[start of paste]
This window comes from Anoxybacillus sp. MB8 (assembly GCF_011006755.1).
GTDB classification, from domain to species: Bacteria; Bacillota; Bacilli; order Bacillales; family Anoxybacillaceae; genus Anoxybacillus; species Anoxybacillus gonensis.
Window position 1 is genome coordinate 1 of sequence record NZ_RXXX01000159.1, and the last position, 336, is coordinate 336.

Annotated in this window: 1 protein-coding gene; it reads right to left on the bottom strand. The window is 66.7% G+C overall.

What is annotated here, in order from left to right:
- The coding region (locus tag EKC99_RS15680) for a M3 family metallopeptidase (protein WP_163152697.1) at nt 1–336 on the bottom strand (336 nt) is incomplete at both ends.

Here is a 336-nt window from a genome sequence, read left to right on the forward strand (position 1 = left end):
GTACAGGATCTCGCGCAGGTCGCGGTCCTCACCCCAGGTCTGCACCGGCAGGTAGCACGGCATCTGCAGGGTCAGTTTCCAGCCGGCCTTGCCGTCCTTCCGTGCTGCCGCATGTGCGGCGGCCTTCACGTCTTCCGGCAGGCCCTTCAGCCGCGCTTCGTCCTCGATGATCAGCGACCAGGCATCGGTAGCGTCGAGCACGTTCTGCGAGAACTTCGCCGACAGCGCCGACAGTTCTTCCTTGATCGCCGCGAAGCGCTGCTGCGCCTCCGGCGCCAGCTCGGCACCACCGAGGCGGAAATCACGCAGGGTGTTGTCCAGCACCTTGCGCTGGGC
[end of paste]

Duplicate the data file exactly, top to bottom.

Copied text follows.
This window comes from Anoxybacillus sp. MB8 (assembly GCF_011006755.1).
GTDB classification, from domain to species: Bacteria; Bacillota; Bacilli; order Bacillales; family Anoxybacillaceae; genus Anoxybacillus; species Anoxybacillus gonensis.
Window position 1 is genome coordinate 1 of sequence record NZ_RXXX01000159.1, and the last position, 336, is coordinate 336.

Annotated in this window: 1 protein-coding gene; it reads right to left on the bottom strand. The window is 66.7% G+C overall.

What is annotated here, in order from left to right:
- The coding region (locus tag EKC99_RS15680) for a M3 family metallopeptidase (protein WP_163152697.1) at nt 1–336 on the bottom strand (336 nt) is incomplete at both ends.

Here is a 336-nt window from a genome sequence, read left to right on the forward strand (position 1 = left end):
GTACAGGATCTCGCGCAGGTCGCGGTCCTCACCCCAGGTCTGCACCGGCAGGTAGCACGGCATCTGCAGGGTCAGTTTCCAGCCGGCCTTGCCGTCCTTCCGTGCTGCCGCATGTGCGGCGGCCTTCACGTCTTCCGGCAGGCCCTTCAGCCGCGCTTCGTCCTCGATGATCAGCGACCAGGCATCGGTAGCGTCGAGCACGTTCTGCGAGAACTTCGCCGACAGCGCCGACAGTTCTTCCTTGATCGCCGCGAAGCGCTGCTGCGCCTCCGGCGCCAGCTCGGCACCACCGAGGCGGAAATCACGCAGGGTGTTGTCCAGCACCTTGCGCTGGGC